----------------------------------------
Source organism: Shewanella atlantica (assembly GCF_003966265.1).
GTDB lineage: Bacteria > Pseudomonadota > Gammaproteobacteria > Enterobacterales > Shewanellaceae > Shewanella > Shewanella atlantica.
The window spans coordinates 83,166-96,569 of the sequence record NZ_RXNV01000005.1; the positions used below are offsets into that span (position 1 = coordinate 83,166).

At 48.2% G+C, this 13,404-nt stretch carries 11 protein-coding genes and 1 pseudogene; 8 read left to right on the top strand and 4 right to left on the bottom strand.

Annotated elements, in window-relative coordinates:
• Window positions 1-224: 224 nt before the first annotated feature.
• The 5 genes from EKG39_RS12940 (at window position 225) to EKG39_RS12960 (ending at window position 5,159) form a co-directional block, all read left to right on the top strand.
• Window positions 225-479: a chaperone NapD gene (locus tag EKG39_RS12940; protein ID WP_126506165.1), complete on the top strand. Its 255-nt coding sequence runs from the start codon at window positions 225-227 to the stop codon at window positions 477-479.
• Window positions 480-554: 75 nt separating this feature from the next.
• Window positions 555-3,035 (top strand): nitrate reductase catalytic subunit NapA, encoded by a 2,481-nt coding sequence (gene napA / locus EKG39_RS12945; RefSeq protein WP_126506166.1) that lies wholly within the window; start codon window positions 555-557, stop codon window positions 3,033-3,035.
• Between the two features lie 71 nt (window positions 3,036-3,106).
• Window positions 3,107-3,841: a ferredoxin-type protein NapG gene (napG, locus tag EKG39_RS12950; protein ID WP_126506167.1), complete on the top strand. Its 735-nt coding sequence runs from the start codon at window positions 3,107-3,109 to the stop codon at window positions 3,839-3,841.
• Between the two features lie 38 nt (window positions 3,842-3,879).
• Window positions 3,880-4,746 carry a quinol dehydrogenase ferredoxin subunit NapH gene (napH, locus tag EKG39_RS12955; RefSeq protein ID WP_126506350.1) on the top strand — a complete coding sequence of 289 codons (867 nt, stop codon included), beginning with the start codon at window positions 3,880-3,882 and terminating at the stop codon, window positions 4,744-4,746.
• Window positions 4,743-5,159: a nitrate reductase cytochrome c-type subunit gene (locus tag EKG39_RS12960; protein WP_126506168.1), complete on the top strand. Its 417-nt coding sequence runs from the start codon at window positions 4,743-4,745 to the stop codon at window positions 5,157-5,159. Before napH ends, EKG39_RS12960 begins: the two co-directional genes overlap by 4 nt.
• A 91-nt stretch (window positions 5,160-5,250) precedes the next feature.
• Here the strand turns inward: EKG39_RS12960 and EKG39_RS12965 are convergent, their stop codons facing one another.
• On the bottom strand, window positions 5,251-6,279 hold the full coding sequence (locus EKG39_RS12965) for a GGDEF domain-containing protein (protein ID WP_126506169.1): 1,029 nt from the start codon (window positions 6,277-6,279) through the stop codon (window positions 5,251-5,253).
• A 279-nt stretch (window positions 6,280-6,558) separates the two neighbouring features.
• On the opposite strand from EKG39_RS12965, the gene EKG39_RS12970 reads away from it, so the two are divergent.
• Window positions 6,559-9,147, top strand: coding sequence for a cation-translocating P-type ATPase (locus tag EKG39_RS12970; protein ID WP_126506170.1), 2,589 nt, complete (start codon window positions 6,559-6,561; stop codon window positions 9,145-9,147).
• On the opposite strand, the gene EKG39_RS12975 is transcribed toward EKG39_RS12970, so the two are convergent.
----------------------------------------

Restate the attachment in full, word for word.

Source organism: Shewanella atlantica (assembly GCF_003966265.1).
GTDB lineage: Bacteria > Pseudomonadota > Gammaproteobacteria > Enterobacterales > Shewanellaceae > Shewanella > Shewanella atlantica.
The window spans coordinates 83,166-96,569 of the sequence record NZ_RXNV01000005.1; the positions used below are offsets into that span (position 1 = coordinate 83,166).

At 48.2% G+C, this 13,404-nt stretch carries 11 protein-coding genes and 1 pseudogene; 8 read left to right on the top strand and 4 right to left on the bottom strand.

Annotated elements, in window-relative coordinates:
• Window positions 1-224: 224 nt before the first annotated feature.
• The 5 genes from EKG39_RS12940 (at window position 225) to EKG39_RS12960 (ending at window position 5,159) form a co-directional block, all read left to right on the top strand.
• Window positions 225-479: a chaperone NapD gene (locus tag EKG39_RS12940; protein ID WP_126506165.1), complete on the top strand. Its 255-nt coding sequence runs from the start codon at window positions 225-227 to the stop codon at window positions 477-479.
• Window positions 480-554: 75 nt separating this feature from the next.
• Window positions 555-3,035 (top strand): nitrate reductase catalytic subunit NapA, encoded by a 2,481-nt coding sequence (gene napA / locus EKG39_RS12945; RefSeq protein WP_126506166.1) that lies wholly within the window; start codon window positions 555-557, stop codon window positions 3,033-3,035.
• Between the two features lie 71 nt (window positions 3,036-3,106).
• Window positions 3,107-3,841: a ferredoxin-type protein NapG gene (napG, locus tag EKG39_RS12950; protein ID WP_126506167.1), complete on the top strand. Its 735-nt coding sequence runs from the start codon at window positions 3,107-3,109 to the stop codon at window positions 3,839-3,841.
• Between the two features lie 38 nt (window positions 3,842-3,879).
• Window positions 3,880-4,746 carry a quinol dehydrogenase ferredoxin subunit NapH gene (napH, locus tag EKG39_RS12955; RefSeq protein ID WP_126506350.1) on the top strand — a complete coding sequence of 289 codons (867 nt, stop codon included), beginning with the start codon at window positions 3,880-3,882 and terminating at the stop codon, window positions 4,744-4,746.
• Window positions 4,743-5,159: a nitrate reductase cytochrome c-type subunit gene (locus tag EKG39_RS12960; protein WP_126506168.1), complete on the top strand. Its 417-nt coding sequence runs from the start codon at window positions 4,743-4,745 to the stop codon at window positions 5,157-5,159. Before napH ends, EKG39_RS12960 begins: the two co-directional genes overlap by 4 nt.
• A 91-nt stretch (window positions 5,160-5,250) precedes the next feature.
• Here the strand turns inward: EKG39_RS12960 and EKG39_RS12965 are convergent, their stop codons facing one another.
• On the bottom strand, window positions 5,251-6,279 hold the full coding sequence (locus EKG39_RS12965) for a GGDEF domain-containing protein (protein ID WP_126506169.1): 1,029 nt from the start codon (window positions 6,277-6,279) through the stop codon (window positions 5,251-5,253).
• A 279-nt stretch (window positions 6,280-6,558) separates the two neighbouring features.
• On the opposite strand from EKG39_RS12965, the gene EKG39_RS12970 reads away from it, so the two are divergent.
• Window positions 6,559-9,147, top strand: coding sequence for a cation-translocating P-type ATPase (locus tag EKG39_RS12970; protein ID WP_126506170.1), 2,589 nt, complete (start codon window positions 6,559-6,561; stop codon window positions 9,145-9,147).
• On the opposite strand, the gene EKG39_RS12975 is transcribed toward EKG39_RS12970, so the two are convergent.